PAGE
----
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Willoughby: 1890s heavy metal

1891 Engineering and Mining Journal ad for an air compressor used in Aspen. Willoughby Collection

There was an exchange between the pounds of metal mineral extracted and exported from beneath Aspen’s mountains and the metal objects brought to Aspen to make that happen. This was the era of an explosion of foundry production especially for cast iron.

Manufacturing of thick and heavy objects began escalating simultaneous with steam power. Very quickly steam boilers were transformed into railroad engines. By the time Aspen began, foundries were producing bigger and bigger items. Hydraulic lifting enabled that, and trains could carry the products across the country.

The advertised air compressor pictured above is a good example. In 1893 the Cowenhoven Tunnel project bought a Norwalk air compressor along with a 60 horsepower steam boiler to power it. At that time the tunnel, one of Aspen’s largest, six feet eight inches high and seven feet eight inches wide, had been driven 3,000 feet into Smuggler Mountain. The goal, as designed by the famous local mining engineer D.W. Brunton, was to tunnel under several mines that had slowed production because of water. The tunnel, below them, would drain water cheaply, and provide a cheaper way to take ore out of the mountain. The tunnel was extended another 7,000 feet making it one of the longest tunnels in Aspen.



In the same year the neighboring Mollie Gibson mine bought two boilers and an air compressor. Brunton needed the compressor to power mine drills and to move stagnant air, the Molly Gibson used air compressors to pump water.

The Schiller mine on lower Aspen Mountain announced in 1889, “33,000 pounds more machinery has just gone up to the Schiller shaft, it includes a large Worthington pump, an air compressor, drills etc.” That mine shaft was down 635 feet which would have meant it was below the elevation of town. It was also facing the Aspen scourge, water.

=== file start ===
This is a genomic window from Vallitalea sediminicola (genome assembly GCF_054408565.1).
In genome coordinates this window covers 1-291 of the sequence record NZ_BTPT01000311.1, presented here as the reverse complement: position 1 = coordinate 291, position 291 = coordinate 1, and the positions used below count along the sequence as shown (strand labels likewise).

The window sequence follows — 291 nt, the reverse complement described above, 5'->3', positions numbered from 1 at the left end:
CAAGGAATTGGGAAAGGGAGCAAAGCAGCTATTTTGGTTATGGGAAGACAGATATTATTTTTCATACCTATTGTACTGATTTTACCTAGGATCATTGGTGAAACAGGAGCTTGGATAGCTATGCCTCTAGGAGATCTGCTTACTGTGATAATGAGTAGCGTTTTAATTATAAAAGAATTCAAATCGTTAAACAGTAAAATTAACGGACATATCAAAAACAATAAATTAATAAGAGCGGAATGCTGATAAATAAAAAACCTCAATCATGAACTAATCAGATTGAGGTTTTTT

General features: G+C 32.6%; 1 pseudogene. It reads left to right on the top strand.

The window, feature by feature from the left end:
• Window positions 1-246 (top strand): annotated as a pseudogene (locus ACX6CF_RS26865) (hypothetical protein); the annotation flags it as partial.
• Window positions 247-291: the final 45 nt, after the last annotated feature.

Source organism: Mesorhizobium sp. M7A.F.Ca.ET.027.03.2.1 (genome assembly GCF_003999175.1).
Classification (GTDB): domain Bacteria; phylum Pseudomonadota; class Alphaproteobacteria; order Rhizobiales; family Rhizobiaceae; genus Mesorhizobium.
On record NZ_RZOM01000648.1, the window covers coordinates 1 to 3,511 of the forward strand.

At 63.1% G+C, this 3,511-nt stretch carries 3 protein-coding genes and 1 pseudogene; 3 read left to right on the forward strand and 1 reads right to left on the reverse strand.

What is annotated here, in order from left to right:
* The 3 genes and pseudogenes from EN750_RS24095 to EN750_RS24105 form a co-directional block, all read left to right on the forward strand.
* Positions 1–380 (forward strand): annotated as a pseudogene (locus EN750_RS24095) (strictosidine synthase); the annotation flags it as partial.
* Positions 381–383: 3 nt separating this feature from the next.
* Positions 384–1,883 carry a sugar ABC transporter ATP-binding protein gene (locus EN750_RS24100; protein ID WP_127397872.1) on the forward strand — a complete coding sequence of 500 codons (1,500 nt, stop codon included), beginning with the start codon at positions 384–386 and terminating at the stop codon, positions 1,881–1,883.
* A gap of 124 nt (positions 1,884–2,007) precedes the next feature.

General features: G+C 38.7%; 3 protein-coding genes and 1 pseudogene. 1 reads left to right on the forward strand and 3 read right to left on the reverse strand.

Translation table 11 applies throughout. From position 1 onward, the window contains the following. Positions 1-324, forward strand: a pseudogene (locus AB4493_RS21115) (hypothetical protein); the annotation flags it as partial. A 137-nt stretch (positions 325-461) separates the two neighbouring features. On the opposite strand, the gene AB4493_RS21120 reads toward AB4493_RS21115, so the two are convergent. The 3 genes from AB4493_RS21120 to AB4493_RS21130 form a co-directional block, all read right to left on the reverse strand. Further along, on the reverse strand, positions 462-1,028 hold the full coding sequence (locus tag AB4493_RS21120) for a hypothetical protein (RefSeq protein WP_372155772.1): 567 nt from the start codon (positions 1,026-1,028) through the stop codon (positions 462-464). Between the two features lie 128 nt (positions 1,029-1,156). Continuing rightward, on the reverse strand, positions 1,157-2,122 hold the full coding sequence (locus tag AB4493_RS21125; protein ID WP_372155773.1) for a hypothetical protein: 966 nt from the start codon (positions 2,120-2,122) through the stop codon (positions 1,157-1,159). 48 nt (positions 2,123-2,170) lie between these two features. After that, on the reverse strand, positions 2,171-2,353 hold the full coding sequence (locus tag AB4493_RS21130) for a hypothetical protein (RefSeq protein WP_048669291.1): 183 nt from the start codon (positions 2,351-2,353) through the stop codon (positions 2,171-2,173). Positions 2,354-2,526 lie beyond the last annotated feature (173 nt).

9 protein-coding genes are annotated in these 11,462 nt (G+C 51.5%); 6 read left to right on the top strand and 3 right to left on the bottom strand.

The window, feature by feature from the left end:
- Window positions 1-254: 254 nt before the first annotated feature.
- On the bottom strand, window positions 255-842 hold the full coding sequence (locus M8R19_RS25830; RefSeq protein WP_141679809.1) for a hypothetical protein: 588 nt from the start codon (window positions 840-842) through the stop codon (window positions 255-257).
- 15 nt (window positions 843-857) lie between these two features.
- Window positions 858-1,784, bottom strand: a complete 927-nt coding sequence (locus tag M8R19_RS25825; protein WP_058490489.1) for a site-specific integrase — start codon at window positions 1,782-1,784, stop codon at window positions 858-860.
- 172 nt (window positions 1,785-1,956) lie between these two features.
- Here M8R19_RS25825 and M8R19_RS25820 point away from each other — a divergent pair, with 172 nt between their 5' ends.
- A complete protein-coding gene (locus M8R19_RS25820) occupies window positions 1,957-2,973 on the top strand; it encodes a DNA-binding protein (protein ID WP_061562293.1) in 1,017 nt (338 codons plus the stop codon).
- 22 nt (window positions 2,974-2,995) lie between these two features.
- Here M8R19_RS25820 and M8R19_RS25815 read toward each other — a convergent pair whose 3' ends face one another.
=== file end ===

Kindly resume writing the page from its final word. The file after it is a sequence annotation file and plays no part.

Just two months later the Schiller bought more heavy metal- a 40-horsepower hoister (to lift ore from below), a Rand Drilling Company air compressor for their rock drills, and another water pump capable of pumping 500 gallons a minute. That same year the neighboring Little Percy also bought an air compressor to power its Ingersoll rock drills. Ingersoll and Rand combined into one company and even today is the major producer of rock drills and air compressors.

B. Clark Wheeler, owner/editor of the Aspen Times in the mining era, had a project similar to the Cowenhoven Tunnel. In 1892 he bought an air compressor and a boiler to power it for his Famous Tunnel. That tunnel with its entrance near the present-day Castle Creek Road above the Conundrum turnoff, was designed to tunnel under Little Annie Basin. As a major owner of the little Annie he hoped to drain water and have an easier way to haul out ore. The new equipment enabled him to advance his tunnel ten to twelve feet a day.

Equipment, like the mining equipment mentioned, was made of thick cast iron. The 33,000-pound shipment was one of hundreds during that period. Tons of iron products arrived by train each day and tons and tons of silver and lead ore went in the opposite direction.

Tim Willoughby’s family story parallels Aspen’s. He began sharing folklore while teaching at Aspen Country Day School and Colorado Mountain College. Now a tourist in his native town, he views it with historical perspective. Reach him at redmtn2@comcast.net.


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